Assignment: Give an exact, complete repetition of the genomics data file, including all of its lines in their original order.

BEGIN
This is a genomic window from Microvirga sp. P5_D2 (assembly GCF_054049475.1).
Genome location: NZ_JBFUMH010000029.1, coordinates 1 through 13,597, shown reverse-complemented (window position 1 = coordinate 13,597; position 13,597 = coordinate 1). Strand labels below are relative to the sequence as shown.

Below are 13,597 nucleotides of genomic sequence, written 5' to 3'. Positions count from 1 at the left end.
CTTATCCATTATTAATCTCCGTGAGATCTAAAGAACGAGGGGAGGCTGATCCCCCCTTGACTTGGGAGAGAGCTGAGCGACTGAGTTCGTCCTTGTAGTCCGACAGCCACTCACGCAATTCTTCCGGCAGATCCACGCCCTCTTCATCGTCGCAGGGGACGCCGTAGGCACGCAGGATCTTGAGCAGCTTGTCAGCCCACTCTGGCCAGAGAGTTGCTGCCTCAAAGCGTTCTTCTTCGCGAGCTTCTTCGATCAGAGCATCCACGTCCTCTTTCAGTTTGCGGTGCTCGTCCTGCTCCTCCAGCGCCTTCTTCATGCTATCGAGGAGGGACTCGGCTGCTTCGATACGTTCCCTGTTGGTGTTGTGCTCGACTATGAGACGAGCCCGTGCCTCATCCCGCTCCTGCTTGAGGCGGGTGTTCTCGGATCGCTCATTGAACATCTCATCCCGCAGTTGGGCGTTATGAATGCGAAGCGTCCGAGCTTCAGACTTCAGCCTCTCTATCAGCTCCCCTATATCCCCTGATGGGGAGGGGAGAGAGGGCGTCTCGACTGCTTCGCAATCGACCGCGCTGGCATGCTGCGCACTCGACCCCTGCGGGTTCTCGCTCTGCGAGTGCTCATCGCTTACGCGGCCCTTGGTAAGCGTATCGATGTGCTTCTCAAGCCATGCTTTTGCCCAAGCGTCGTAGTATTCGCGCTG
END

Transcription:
This is a genomic window from Microvirga sp. P5_D2 (assembly GCF_054049475.1).
Genome location: NZ_JBFUMH010000029.1, coordinates 1 through 13,597, shown reverse-complemented (window position 1 = coordinate 13,597; position 13,597 = coordinate 1). Strand labels below are relative to the sequence as shown.

Below are 13,597 nucleotides of genomic sequence, written 5' to 3'. Positions count from 1 at the left end.
CTTATCCATTATTAATCTCCGTGAGATCTAAAGAACGAGGGGAGGCTGATCCCCCCTTGACTTGGGAGAGAGCTGAGCGACTGAGTTCGTCCTTGTAGTCCGACAGCCACTCACGCAATTCTTCCGGCAGATCCACGCCCTCTTCATCGTCGCAGGGGACGCCGTAGGCACGCAGGATCTTGAGCAGCTTGTCAGCCCACTCTGGCCAGAGAGTTGCTGCCTCAAAGCGTTCTTCTTCGCGAGCTTCTTCGATCAGAGCATCCACGTCCTCTTTCAGTTTGCGGTGCTCGTCCTGCTCCTCCAGCGCCTTCTTCATGCTATCGAGGAGGGACTCGGCTGCTTCGATACGTTCCCTGTTGGTGTTGTGCTCGACTATGAGACGAGCCCGTGCCTCATCCCGCTCCTGCTTGAGGCGGGTGTTCTCGGATCGCTCATTGAACATCTCATCCCGCAGTTGGGCGTTATGAATGCGAAGCGTCCGAGCTTCAGACTTCAGCCTCTCTATCAGCTCCCCTATATCCCCTGATGGGGAGGGGAGAGAGGGCGTCTCGACTGCTTCGCAATCGACCGCGCTGGCATGCTGCGCACTCGACCCCTGCGGGTTCTCGCTCTGCGAGTGCTCATCGCTTACGCGGCCCTTGGTAAGCGTATCGATGTGCTTCTCAAGCCATGCTTTTGCCCAAGCGTCGTAGTATTCGCGCTG